The Treasury Department and Small Business Administration bowed to congressional pressure Friday and said they will disclose information on most of the companies that received loans under the government’s massive small business rescue program.
The names of companies and nonprofits that got loans larger than $150,000 under the Paycheck Protection Program will be released, along with other identifying information, said the agencies in a statement. Loan amounts will only be given within a certain range.
Treasury Secretary Steven Mnuchin said the move represents an agreement with the bipartisan leaders of the Senate Small Business Committee, which is headed by Sens. Marco Rubio (R-Fla.) and Ben Cardin (D-Md.). Those senators had asked for all borrowers to be identified; the deal would cover nearly 75 percent of beneficiaries.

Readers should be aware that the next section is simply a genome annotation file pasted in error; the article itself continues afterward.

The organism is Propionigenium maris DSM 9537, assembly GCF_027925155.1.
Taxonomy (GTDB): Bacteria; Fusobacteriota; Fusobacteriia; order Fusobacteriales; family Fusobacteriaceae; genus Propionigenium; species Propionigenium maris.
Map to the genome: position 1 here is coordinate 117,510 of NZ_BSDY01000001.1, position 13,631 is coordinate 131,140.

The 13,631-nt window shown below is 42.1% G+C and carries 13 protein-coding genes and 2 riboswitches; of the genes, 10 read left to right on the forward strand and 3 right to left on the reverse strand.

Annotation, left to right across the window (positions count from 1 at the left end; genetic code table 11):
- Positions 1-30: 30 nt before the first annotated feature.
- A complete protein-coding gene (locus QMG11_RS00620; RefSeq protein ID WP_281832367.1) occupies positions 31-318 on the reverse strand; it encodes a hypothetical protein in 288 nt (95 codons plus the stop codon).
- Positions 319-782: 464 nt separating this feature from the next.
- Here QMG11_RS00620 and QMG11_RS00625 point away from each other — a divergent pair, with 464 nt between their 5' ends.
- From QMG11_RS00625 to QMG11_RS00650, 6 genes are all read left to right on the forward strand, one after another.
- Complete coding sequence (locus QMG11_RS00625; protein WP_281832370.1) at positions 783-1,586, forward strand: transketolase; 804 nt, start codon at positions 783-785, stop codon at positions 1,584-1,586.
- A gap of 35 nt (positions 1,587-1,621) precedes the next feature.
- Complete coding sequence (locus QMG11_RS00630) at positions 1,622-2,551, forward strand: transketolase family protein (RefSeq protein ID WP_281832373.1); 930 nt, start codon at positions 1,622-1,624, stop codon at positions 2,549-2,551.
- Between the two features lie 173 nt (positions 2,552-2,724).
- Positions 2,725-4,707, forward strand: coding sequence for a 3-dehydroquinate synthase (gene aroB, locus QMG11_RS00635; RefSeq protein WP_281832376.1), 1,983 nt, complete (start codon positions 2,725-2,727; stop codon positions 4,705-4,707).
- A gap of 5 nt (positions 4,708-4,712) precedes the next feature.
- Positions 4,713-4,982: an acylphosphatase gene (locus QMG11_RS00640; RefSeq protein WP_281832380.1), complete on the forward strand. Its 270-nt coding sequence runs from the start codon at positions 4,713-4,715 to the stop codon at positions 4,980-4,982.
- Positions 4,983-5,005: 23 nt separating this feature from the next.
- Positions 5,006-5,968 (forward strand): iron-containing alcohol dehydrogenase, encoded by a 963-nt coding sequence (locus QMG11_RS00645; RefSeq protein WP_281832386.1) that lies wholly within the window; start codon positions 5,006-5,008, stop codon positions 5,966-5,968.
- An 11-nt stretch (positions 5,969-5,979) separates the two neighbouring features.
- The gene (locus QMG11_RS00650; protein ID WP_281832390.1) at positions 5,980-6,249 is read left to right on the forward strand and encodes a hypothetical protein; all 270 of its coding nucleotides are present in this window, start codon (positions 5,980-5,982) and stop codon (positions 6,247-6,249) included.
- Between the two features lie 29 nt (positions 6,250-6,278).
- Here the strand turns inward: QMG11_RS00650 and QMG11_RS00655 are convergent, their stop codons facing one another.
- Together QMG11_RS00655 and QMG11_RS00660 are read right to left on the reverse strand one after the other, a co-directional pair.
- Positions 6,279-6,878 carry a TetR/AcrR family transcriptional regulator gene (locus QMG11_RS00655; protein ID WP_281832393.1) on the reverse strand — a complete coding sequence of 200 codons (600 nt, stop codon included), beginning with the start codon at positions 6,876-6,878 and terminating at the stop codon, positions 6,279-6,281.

“I am pleased that we have been able to reach a bipartisan agreement on disclosure which will strike the appropriate balance of providing public transparency, while protecting the payroll and personal income information of small businesses, sole proprietors, and independent contractors,” said Mnuchin in the release.
The compromise comes amid growing concern from lawmakers of both parties about the limitations the administration has placed on oversight of its coronavirus response.
Mnuchin ignited controversy last week when he said the Trump administration will not reveal the names of companies and nonprofits that got the PPP loans, which are guaranteed by the government and can be forgiven in full if borrowers use a majority of the funds to pay their workers.
The agencies had expressed worry that such disclosures might reveal proprietary information about the borrowers because the loans are based on payroll.
Totals will be released for loans below $150,000, aggregated by ZIP code, industry, business type and “various demographic categories,” said Treasury and SBA.
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